Waste Electrical and Electronic Equipment Centre (WEEE Centre) undertakes e-waste recycling where it safely collects and dismantles e-waste to recover raw materials for recycling into new electronic products.
WEEE Centre has safely and successfully processed over 10,000 tons of e-waste since 2012 and has eight collection centers spread across the country for expanded e-waste collection. Through these safe disposal services, the company has prevented 14,400 tons of CO2 emissions. Additionally, their innovative ways of handling e-waste in Kenya have been adopted in Uganda, Tanzania, Rwanda, Burundi, Madagascar, Ghana, Nigeria, DRC, Eritrea, Ethiopia, Malawi, South Africa, Egypt, and Liberia.
Through the KKCF funding, the company is setting up a training centre that will equip the youth (especially young women) in Kakuma and Kalobeyei with digital literacy, ICT repair and maintenance of electronics, computers and solar equipment, thus providing new income streams for the host community and refugees.
Visit the WEEE website here: https://weeecentre.com/
What attracted you to the Kakuma/Kalobeyei area? Why did you choose to apply for the KKCF funding?
KKCF funding presented an opportunity for WEEE Centre to reach the refugee and host communities with an e-waste management programme, with the added potential for job creation among the youth.
The growing consumption of ICT and solar powered devices in Kakuma and Kalobeyei by refugee communities and humanitarian organisations, has led to the generation of significant amounts of e-waste, which if it is not managed in a manner that is environmentally friendly, it can become toxic to public health and the environment .
There is a large population of unemployed youth in Kakuma and Kalobeyei that could be engaged to earn decent incomes from e-waste management by collecting, repairing and recycling it.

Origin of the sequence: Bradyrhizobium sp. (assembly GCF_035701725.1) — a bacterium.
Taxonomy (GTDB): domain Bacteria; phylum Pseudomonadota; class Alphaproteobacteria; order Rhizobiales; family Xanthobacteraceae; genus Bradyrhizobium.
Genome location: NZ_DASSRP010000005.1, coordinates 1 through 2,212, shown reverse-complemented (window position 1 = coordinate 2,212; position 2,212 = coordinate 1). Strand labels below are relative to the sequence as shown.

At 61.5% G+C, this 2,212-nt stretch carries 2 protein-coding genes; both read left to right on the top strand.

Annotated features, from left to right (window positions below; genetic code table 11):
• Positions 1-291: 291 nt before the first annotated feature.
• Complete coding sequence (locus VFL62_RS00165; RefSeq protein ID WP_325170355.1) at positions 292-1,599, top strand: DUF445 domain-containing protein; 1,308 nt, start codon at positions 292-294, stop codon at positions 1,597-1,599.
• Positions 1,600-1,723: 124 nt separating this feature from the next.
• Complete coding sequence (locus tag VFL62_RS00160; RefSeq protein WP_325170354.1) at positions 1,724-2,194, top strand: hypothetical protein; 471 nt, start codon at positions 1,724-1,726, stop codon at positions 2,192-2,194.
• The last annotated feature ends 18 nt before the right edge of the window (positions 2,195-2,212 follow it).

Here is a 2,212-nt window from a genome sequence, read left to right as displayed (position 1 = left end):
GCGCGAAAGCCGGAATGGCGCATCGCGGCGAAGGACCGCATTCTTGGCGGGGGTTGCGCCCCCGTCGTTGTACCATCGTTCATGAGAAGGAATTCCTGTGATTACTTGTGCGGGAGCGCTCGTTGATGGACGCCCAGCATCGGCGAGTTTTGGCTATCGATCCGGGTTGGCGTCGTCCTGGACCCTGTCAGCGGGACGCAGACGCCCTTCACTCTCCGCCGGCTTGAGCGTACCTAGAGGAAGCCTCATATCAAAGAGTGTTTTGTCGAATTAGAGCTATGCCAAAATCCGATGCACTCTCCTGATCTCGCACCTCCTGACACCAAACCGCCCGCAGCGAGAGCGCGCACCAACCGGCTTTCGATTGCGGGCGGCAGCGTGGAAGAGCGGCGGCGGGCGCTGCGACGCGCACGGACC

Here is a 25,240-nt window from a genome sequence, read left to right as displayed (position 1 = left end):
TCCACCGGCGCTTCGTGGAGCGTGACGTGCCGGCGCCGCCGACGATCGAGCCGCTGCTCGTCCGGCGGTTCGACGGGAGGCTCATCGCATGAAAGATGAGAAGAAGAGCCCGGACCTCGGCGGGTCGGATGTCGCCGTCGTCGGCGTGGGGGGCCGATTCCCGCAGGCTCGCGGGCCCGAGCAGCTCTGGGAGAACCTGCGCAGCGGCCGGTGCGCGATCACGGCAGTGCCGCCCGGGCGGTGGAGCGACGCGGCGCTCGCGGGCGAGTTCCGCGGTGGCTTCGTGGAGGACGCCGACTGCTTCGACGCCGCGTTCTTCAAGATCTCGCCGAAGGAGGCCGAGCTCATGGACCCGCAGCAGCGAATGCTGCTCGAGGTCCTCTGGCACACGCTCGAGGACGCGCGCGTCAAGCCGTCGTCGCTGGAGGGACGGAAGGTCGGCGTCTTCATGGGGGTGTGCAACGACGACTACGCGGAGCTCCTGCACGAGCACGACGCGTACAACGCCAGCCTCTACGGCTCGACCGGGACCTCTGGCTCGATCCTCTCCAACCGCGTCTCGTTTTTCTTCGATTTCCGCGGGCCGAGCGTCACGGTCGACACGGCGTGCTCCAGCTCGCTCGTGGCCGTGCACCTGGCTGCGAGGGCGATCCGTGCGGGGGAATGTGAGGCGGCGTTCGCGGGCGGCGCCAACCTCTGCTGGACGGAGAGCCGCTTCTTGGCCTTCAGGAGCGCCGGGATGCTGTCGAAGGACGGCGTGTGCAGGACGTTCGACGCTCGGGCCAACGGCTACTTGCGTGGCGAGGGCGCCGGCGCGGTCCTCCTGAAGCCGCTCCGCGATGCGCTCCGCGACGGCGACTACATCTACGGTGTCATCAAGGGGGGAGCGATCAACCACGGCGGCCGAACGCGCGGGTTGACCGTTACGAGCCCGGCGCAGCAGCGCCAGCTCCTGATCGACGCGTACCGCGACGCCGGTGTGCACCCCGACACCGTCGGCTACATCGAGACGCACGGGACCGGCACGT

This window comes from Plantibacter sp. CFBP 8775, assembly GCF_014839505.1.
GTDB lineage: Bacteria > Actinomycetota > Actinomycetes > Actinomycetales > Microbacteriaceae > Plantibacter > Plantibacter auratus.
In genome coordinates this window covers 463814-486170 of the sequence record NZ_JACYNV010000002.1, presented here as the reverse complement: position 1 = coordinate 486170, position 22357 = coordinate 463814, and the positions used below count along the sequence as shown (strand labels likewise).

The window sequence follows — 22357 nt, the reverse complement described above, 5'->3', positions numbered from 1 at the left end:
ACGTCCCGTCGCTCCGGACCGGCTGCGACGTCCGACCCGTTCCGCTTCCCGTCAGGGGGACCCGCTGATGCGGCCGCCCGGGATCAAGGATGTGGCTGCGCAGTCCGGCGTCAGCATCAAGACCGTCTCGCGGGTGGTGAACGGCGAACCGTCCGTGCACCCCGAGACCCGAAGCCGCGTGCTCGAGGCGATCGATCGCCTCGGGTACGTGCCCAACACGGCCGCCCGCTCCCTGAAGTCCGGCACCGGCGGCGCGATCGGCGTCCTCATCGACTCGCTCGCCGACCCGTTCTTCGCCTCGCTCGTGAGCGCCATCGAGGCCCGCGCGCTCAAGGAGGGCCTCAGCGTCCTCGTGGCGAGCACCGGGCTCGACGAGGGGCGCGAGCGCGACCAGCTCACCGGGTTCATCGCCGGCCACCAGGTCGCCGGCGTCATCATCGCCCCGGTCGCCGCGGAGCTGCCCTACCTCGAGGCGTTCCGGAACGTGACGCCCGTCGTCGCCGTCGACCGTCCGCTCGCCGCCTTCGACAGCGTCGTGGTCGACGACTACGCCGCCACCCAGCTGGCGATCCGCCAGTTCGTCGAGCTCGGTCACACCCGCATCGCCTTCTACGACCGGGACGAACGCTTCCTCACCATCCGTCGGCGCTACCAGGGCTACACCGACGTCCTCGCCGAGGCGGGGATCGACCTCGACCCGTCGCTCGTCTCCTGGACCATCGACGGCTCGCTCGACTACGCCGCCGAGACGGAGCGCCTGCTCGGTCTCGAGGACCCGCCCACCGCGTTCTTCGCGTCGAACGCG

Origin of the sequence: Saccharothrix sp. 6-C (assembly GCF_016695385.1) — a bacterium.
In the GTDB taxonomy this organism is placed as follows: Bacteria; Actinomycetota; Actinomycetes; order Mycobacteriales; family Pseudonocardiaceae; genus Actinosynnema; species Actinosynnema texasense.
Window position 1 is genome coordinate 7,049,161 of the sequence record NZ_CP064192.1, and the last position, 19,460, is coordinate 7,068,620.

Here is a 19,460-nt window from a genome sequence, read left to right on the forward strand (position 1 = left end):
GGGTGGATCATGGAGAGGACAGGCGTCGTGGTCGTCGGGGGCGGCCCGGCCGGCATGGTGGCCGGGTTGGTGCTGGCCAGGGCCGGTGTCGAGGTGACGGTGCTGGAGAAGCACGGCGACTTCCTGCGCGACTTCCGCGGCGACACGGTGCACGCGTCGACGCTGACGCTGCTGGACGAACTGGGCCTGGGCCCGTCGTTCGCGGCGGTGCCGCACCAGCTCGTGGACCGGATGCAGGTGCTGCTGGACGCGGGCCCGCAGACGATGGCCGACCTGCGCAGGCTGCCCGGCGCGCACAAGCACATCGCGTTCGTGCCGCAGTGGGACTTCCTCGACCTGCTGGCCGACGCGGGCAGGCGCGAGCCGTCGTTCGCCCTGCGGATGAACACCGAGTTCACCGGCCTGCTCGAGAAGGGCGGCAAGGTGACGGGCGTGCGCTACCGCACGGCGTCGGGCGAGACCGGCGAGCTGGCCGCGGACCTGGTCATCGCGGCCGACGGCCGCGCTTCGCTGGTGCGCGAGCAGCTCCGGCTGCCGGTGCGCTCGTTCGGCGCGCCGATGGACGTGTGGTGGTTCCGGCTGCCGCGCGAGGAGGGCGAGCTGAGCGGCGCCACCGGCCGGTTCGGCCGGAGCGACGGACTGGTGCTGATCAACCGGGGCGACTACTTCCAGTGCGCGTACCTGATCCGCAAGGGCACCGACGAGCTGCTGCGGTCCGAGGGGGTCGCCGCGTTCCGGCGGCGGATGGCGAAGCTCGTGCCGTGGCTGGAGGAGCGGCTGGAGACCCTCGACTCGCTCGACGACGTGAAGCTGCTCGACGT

What do you look forward to doing in Kakuma/Kalobeyei? How do you see your business growing in the next 5 years? What challenges have you had to overcome?
Our operations will concentrate on training agents, public awareness and e-waste management. The trained agents will also act as collectors
and repairers of electronic devices.
Getting qualified refugees and local community members to serve as core project team members has been a challenge. We have had to work with some staff members from Nairobi to train and empower locals before they can take full control.
What are some of the foreseeable impacts in the Kakuma and Kalobeyei area following your interventions?
We anticipate a large population of young people with hands-on skills for the repair and maintenance of electronic devices, as well as sales agents. The intervention will also enhance digital skills, especially among the youth leading to better employment opportunities and economic empowerment.
What advice would you give other SMEs in fragile/difficult situations, with refugees and their host communities?
Empowered agents from the local communities are the key to the success of any business initiative. They adapt easily to the local population and are more appealing to potential customers because ultimately they are familiar with the local culture, and their networks are intact.